The One and Only by Emily Giffin; 2014
I would like nothing more than to never think about or see this book ever again.
Emily Giffin’s books usually infuriate me, but I guess I appreciate her creating characters that deal with real moral dilemmas and mostly true-to-life problems and choices. And it’s an entertaining kind of infuriating – like, I would NEVER try to steal my best friend’s fiance, but it’s sort of fun to read about this girl doing it. Obviously there is something that keeps me reading her books. HOWEVER, The One and Only really pushed the envelope for me.
It’s difficult for me to write an honest review of this book without including some spoilers, so please be warned and GO NO FURTHER if you have an interest in reading this book spoiler-free.
The short of it is: Shea Rigsby is in her early thirties and is at a bit of a standstill. She’s lived in Walker, Texas her entire life, has had the same job in the Walker athletic department since she graduated from college (from Walker University, of course), and lives and dies by Walker football. #Walker. Her parents divorced when she was a kid and she was practically raised by her best friend, Lucy’s, family, the Carr’s; Lucy’s father is the revered coach of the Walker football team. Lucy’s mother, Connie, passes away from cancer on the first page, and her death propels Shea to reassess her life. She dumps her loser boyfriend, starts dating a star NFL quarterback, and gets a new job as a reporter on the Walker beat. All sounds good, right? Girlfriend really knows how to reassess her life.
WELL THEN SHEA DECIDES SHE’S IN LOVE WITH COACH CARR.
I think that Giffin asking her readers to get behind a girl falling for a man who is not only 20 years her senior BUT ALSO her best friend’s father AND ALSO a man who acted as a father figure to her for her entire life AND ALSO who is a recent widower who was madly in love with his past wife is asking WAY TOO MUCH. The age difference didn’t bother me so much as we’re really rubbing shoulders with incest, here. It’s unclear to me as a reader how Coach Carr went from being a father figure to suddenly being a “hot” older man. And, on the flip side, how did Shea go from being a second daughter to Coach Carr to being the woman he loved? CREEPY, to say the least – am I right? The fact that their physical intimacy never went farther from kissing (minus one moment where perhaps more was alluded to) also suggests to me that Giffin knew that the relationship would be too uncomfortable for her readers. So why go there at all? And when Shea accuses Lucy of being selfish when she tells Shea that dating her father would be a deal breaker for their friendship? Don’t get me started. At least she’s being honest, unlike our protagonist. Not to mention – totally reasonable request.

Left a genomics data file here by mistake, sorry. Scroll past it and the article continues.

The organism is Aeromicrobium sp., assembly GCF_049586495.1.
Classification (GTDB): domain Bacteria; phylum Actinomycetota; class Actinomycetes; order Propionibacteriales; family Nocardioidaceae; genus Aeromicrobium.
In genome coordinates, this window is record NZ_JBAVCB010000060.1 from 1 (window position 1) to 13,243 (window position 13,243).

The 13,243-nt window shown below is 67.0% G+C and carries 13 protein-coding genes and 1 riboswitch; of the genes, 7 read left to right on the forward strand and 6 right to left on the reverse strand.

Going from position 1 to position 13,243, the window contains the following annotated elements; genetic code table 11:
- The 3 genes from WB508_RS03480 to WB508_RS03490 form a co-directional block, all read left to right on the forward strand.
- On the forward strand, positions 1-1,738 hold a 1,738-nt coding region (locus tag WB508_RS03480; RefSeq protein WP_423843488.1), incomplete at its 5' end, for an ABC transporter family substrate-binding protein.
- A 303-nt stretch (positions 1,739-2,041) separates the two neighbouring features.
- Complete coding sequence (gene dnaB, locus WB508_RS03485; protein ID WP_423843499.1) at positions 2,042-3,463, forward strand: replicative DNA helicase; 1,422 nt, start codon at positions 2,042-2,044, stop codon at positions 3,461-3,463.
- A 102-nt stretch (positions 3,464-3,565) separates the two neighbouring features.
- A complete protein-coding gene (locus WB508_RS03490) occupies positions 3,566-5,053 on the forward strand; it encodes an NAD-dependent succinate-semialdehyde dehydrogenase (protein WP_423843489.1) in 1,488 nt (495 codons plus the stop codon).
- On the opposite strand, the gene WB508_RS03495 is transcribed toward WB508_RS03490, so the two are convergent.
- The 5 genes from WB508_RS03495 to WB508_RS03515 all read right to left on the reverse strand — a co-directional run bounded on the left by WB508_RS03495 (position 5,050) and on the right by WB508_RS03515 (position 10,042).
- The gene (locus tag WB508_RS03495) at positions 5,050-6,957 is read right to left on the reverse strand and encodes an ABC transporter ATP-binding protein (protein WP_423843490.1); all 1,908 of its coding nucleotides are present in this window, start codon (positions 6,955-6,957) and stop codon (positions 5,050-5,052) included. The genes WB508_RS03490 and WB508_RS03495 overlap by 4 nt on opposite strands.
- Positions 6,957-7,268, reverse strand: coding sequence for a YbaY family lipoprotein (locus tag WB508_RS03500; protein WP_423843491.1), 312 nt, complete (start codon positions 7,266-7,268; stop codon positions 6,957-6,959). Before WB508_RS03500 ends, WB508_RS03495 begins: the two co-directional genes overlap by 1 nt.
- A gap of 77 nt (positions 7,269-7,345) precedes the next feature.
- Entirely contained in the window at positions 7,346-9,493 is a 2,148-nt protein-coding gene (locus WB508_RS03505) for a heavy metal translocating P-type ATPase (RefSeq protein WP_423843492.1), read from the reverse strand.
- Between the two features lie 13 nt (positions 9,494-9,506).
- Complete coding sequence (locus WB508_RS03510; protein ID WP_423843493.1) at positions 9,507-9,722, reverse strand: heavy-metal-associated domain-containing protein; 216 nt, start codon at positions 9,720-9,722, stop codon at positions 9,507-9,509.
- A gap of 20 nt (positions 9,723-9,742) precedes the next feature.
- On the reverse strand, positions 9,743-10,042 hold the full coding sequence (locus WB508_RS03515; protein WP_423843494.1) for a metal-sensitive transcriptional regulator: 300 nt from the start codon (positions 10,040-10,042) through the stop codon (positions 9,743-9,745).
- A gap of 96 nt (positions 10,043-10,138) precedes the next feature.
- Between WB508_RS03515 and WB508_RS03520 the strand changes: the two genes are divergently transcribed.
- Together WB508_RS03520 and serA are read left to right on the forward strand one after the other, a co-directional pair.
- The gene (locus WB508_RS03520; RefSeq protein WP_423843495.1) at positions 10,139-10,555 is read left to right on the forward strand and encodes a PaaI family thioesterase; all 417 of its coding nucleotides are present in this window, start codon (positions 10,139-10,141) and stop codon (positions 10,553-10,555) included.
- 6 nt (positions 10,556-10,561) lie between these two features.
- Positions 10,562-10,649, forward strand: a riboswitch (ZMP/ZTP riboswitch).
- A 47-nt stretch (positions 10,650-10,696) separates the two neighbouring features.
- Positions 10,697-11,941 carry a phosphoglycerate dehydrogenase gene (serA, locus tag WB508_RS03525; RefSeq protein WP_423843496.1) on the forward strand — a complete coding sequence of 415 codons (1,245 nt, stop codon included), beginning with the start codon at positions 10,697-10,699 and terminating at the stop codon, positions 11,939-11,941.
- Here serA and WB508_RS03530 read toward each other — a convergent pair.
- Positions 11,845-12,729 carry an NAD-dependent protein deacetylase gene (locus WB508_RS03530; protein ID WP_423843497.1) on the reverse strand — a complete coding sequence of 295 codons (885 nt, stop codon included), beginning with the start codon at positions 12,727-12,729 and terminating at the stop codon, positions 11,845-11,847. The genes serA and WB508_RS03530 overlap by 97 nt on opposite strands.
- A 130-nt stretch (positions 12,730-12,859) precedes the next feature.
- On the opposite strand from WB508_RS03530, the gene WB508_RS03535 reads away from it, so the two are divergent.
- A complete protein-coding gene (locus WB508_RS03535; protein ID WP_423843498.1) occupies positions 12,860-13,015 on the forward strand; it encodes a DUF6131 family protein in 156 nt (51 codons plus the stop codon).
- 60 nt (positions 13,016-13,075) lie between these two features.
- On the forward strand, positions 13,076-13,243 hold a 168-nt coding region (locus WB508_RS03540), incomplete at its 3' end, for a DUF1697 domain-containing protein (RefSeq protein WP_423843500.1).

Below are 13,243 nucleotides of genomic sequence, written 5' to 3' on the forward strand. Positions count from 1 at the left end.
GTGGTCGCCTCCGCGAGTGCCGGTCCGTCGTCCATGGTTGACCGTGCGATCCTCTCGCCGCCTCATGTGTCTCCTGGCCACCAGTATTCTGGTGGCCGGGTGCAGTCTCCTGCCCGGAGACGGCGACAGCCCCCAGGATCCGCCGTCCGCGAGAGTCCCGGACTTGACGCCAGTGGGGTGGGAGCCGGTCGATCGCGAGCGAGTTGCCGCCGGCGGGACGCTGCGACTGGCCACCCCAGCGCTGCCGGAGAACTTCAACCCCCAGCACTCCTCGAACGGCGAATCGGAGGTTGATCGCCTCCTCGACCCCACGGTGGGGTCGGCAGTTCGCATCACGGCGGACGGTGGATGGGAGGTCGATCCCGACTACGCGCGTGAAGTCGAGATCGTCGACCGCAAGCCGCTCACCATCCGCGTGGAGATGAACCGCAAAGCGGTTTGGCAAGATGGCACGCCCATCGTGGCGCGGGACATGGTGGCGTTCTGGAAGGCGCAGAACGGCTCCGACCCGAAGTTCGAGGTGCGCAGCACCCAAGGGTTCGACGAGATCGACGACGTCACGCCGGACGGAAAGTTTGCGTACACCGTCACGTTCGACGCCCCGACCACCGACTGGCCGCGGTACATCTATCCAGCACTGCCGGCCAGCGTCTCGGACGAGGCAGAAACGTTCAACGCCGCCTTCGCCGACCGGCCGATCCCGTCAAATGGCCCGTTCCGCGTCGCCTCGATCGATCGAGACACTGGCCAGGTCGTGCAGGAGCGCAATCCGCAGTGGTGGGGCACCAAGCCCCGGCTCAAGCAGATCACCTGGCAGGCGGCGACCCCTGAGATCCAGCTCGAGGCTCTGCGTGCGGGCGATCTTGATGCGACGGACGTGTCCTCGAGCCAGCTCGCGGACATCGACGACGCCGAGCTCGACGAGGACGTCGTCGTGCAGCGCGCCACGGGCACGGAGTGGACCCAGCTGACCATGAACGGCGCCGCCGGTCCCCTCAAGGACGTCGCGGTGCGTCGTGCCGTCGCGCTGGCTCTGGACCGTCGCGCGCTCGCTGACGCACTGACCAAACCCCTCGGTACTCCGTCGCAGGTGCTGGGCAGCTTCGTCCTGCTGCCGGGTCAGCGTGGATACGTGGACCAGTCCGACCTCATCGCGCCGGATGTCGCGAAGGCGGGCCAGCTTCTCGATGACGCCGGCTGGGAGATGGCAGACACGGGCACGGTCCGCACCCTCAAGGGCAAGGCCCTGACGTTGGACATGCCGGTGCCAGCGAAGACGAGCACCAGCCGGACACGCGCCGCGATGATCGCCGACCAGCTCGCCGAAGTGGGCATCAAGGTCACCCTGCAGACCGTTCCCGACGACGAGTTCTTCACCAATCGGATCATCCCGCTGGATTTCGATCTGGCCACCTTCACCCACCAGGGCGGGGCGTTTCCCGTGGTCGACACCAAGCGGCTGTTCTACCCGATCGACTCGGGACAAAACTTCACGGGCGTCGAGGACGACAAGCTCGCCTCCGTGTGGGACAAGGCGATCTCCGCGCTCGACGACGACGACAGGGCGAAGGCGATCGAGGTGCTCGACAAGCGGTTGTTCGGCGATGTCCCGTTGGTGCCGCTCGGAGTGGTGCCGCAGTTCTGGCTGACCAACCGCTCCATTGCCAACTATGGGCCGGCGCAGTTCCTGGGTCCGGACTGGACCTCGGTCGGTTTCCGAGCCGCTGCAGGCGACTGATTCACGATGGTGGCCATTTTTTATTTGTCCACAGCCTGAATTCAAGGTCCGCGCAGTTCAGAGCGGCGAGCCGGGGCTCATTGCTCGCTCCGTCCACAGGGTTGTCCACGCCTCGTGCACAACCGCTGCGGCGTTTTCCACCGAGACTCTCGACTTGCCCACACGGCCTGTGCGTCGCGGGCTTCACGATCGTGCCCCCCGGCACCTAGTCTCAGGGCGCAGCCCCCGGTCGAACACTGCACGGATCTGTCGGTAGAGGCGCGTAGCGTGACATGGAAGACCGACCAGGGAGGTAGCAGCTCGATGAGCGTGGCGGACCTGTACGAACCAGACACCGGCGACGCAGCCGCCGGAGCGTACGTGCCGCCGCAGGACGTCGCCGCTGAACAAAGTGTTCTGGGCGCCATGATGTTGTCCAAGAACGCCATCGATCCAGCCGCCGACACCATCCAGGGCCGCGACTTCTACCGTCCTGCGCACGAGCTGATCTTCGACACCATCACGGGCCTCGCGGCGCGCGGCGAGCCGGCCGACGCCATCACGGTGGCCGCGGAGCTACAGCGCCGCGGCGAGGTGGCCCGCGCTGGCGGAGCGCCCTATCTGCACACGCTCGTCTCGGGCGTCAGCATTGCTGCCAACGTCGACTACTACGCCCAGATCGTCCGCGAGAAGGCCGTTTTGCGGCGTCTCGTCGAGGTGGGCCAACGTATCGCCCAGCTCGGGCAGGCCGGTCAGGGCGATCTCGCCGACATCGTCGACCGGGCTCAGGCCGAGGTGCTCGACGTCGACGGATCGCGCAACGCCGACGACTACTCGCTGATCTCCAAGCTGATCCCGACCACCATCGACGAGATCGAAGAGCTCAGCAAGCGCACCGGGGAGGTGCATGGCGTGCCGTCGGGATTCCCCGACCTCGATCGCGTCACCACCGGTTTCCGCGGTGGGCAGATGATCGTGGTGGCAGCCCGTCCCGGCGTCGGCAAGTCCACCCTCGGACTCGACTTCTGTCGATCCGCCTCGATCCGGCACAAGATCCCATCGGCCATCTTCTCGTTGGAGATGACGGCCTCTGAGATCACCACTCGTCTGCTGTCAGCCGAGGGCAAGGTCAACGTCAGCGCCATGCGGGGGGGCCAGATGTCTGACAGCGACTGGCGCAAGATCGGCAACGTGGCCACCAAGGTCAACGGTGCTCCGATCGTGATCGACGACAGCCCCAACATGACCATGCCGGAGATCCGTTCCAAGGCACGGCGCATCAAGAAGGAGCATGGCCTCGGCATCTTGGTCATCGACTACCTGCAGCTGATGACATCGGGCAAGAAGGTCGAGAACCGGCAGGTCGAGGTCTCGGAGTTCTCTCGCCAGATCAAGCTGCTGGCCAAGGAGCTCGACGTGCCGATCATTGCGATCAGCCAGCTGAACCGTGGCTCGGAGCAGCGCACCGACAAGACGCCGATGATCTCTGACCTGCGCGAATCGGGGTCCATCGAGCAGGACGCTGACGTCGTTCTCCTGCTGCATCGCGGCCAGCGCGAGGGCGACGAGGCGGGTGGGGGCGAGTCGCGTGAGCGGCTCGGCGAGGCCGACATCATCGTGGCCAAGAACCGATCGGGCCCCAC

But, worse than all of that, the novel was flippant AT BEST in its handling of the serious problem of violence against women and the NFL. COMPLETELY, COMPLETELY outrageous. 1) That a woman could be a victim of domestic violence and then decide that a past victim of the same perpetrator was probably lying about rape and 2) to suggest that “looking the other way” when it comes to rape for the sake of a football team is okay, is, quite frankly, nauseating. The handling of this issue – and lack thereof – was so disturbing that it made my skin crawl WAY more than the weird fatherly-daughterly love interest.
Other major misfires:
- The One and Only felt WAY too similar to Friday Night Lights for me to really accept this as an original idea;
- I won’t even get into the overkill of the comparison between religion and football;
- coach calls Shea “girl” practically the entire book, which just made everything worse
- the NCAA investigation that drives the middle of the book has absolutely no resolution
So, I’ll rate this as a big fat “no thank you.”